TORONTO — In their first practice on Sunday, Erik Gudbranson found himself teamed up with returning veteran Ryan Ellis in what could be a dynamic defence pair at the selection camp for Canada’s world junior championship team.
It wasn’t one of the pairings listed by the team, but players sorted themselves into duos for drills in the opening day of the three-day camp as they prepared for their first intrasquad game Sunday night at the Mastercard Centre, the practice facility for the Toronto Maple Leafs and their AHL affiliate Toronto Marlies.
And so what if both are right-handed shots and that the rangy Gudbranson was playing on the left side?
“They put themselves together,” assistant coach Andre Tourigny said. “It was a message to the coaches, I think.”
Later on Sunday, Team Red beat Team White 4-1 in their first intersquad game. Red Deer Rebel Ryan Nugent-Hopkins picked up an assist on a Jayden Schwartz goal for Team Red.
Ellis, a stocky Nashville Predators prospect with the Windsor Spitfires who likes to rush the puck, is vying to play in a third straight world junior championship after wining gold in 2009 and silver last year.
Gudbranson, selected third overall by the Florida Panthers in June, is hoping to play in his first when the world under-20 tournament begins Dec. 26 in Buffalo, N.Y.
The six-foot-four, 211-pound Gudbranson is expected to be one of the 22 players from the 40 in camp to make the team. Tourigny, who handles the defencemen for head coach Dave Cameron, said they hope to use the Orleans, Ont., native’s size, skill and physical style against some of the top players from other countries.
“He’s very strong defensively, he moves the puck quickly and he keeps the game simple,” said Tourigny. “He could be a good asset.
“I think he has to go toward being a shut down defenceman rather than offensive. We talked to him and he’s happy with that. That’s what he wants to do, so we’ll evaluate him in that role.”
The team is fortunate to have Gudbranson in camp.
Taken just after scoring stars Taylor Hall and Tyler Seguin in the NHL draft, Gudbranson showed enough in training camp to make the Panthers, but returned to the junior Kingston Frontenacs when the two sides failed to agree on an entry-level contract.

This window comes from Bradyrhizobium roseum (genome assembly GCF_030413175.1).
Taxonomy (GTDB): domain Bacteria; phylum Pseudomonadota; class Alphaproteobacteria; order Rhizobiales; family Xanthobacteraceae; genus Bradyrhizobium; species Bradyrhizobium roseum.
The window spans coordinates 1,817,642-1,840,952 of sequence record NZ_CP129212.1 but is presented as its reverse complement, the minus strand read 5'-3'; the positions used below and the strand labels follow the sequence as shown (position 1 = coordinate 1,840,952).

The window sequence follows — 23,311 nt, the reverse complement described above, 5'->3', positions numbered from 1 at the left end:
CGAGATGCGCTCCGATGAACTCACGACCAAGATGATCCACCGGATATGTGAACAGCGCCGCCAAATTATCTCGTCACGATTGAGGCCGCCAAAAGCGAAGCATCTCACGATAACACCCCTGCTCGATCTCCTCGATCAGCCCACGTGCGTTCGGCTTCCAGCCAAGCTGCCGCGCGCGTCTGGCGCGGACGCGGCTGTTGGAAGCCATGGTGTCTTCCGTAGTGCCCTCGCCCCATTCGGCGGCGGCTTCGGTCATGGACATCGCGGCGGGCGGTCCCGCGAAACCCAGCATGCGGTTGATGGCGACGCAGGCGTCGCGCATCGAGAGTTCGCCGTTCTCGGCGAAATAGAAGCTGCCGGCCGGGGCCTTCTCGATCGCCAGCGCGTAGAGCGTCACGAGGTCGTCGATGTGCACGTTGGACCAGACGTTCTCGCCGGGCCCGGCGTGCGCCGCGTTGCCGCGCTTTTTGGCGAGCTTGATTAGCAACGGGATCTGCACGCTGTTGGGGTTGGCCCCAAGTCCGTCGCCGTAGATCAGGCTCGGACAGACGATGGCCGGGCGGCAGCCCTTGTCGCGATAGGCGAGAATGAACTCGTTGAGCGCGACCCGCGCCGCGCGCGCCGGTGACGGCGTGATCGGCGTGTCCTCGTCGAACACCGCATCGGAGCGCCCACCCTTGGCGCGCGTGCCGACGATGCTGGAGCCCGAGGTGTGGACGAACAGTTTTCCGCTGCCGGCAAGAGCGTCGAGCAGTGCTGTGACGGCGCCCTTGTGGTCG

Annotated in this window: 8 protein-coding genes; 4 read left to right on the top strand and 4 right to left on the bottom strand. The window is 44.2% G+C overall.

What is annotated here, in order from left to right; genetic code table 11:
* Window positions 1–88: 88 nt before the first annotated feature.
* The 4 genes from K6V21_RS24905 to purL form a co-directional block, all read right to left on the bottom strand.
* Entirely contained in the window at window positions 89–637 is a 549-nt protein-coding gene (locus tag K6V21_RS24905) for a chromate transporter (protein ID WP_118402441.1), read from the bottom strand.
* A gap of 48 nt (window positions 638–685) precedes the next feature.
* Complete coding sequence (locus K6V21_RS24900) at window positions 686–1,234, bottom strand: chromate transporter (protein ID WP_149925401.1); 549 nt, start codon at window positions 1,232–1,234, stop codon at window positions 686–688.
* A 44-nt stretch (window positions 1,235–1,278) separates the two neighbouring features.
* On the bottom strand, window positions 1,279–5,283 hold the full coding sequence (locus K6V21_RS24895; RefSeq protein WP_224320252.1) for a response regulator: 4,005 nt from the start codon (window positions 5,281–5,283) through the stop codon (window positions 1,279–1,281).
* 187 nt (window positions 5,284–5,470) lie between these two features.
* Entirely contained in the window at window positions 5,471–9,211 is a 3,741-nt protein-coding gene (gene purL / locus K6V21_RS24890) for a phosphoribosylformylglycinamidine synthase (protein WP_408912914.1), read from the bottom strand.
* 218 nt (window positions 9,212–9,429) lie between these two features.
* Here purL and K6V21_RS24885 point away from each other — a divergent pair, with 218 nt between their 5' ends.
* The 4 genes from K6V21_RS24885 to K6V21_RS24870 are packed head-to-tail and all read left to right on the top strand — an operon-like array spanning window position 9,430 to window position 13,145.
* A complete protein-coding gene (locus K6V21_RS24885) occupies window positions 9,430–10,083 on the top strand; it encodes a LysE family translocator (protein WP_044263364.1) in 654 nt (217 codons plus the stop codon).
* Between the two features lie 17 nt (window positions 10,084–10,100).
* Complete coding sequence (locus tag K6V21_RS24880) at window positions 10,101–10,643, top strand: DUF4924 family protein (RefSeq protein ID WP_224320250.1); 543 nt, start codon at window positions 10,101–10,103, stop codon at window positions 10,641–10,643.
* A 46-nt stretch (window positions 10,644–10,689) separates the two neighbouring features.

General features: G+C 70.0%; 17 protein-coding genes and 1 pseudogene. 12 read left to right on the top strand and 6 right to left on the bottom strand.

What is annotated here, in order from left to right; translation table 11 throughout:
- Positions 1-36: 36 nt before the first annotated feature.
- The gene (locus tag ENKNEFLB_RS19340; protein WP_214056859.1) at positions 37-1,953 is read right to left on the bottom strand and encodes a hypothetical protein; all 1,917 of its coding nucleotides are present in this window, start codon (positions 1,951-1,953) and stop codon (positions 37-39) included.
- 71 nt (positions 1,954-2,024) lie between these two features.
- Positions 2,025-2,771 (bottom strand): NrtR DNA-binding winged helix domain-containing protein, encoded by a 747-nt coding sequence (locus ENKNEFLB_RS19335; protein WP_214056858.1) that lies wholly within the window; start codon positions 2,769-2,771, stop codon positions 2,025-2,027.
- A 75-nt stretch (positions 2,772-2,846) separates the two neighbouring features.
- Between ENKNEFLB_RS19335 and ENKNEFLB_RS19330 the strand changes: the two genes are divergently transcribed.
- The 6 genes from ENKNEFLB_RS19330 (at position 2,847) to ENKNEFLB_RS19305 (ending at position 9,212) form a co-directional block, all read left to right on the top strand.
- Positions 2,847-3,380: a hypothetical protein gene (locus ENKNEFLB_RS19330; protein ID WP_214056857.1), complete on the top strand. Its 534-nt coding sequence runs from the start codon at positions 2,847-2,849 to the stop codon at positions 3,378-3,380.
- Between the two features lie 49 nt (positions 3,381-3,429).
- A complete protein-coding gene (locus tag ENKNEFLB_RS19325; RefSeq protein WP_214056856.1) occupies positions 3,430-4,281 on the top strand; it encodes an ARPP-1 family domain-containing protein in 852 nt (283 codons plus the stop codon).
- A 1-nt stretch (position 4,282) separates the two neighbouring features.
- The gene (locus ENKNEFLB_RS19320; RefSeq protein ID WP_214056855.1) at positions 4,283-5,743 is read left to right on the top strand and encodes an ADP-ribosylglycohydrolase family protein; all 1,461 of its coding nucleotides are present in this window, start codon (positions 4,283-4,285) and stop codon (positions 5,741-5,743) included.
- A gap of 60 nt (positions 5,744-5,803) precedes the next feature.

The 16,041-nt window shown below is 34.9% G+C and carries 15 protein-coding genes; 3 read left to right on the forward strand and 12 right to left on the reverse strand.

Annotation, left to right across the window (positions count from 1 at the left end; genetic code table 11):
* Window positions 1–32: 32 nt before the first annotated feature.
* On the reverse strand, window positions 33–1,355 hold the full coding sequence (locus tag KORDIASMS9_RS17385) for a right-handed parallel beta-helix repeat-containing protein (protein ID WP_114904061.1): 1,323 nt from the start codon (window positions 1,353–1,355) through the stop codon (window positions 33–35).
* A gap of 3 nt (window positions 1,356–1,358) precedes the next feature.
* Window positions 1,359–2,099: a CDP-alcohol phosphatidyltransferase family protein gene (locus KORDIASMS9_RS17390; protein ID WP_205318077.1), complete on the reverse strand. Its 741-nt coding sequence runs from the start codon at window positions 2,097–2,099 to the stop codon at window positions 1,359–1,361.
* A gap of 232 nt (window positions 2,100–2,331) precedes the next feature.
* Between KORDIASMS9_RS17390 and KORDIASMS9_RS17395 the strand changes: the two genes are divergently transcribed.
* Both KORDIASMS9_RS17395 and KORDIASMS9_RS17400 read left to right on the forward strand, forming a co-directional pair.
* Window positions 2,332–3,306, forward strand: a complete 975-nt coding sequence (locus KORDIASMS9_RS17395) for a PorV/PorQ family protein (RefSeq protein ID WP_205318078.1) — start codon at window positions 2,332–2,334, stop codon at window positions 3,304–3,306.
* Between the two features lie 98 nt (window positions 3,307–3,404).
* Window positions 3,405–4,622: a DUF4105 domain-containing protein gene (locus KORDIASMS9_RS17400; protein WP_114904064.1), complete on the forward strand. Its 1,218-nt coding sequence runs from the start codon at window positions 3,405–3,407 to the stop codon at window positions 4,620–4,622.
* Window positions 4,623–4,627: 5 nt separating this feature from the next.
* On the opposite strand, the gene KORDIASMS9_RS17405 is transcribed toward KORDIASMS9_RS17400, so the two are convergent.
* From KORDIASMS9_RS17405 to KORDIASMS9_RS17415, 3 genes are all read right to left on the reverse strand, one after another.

Hall and Seguin are among seven players now in the NHL who are still eligible to play for Canada at the world juniors, but won’t be there. The others are Matt Duchene and Ryan O’Reilly of Colorado, Evander Kane of Atlanta, Jeff Skinner of Carolina and Kyle Clifford of Los Angeles.
“It was tough, but I looked at it from a business perspective and it just didn’t make sense,” Gudbranson said of the Panthers’ reportedly low-ball offer. “It’s unfortunate I had to walk away from it.
“I was extremely happy with what I did there. I think I left on good terms with them and left a mark for myself for next year, hopefully.”
With the Frontenacs, he gets to play with his younger brother Alex, a first-round pick in the OHL draft, and he gets a chance to play at a world junior championship.
“I feel I made the right decision, but it was bittersweet,” he added. “I pride myself on saying that I did make that team and unfortunately the business side got in the way, but I’ve come to terms with that. I’m excited to play in this world juniors.”
Finding a spot on the Canadian defence shouldn’t be easy this year, even though one of the favourites, Brandon Gormley of the Moncton Wildcats, will miss the tournament with a knee injury.
Three of the four players returning from the squad that finished second to the United States last year in Saskatoon are defencemen — Ellis, Calvin de Haan and Jared Cowen.
If they make it as expected, it leaves four spots open — or five if the coaches opt to go with eight defencemen and only 12 forwards.
Those in the running include 17-year-olds Ryan Murphy and Ryan Murray, as well as Mark Pysyk, Dylen Olsen, Tyson Barrie, Simon Despres, Jesse Blacker and Brayden McNabb.
Barrie, of the Kelowna Rockets, said much will depend on how players do in intrasquad games Sunday and Monday nights. Some cuts may be made before a third game Tuesday night against a team of university players.
“All you can do is go out and play your game and do what you’ve done to get this far,” the 19-year-old said. “Hopefully the chips will fall into place and you earn a spot on the roster.”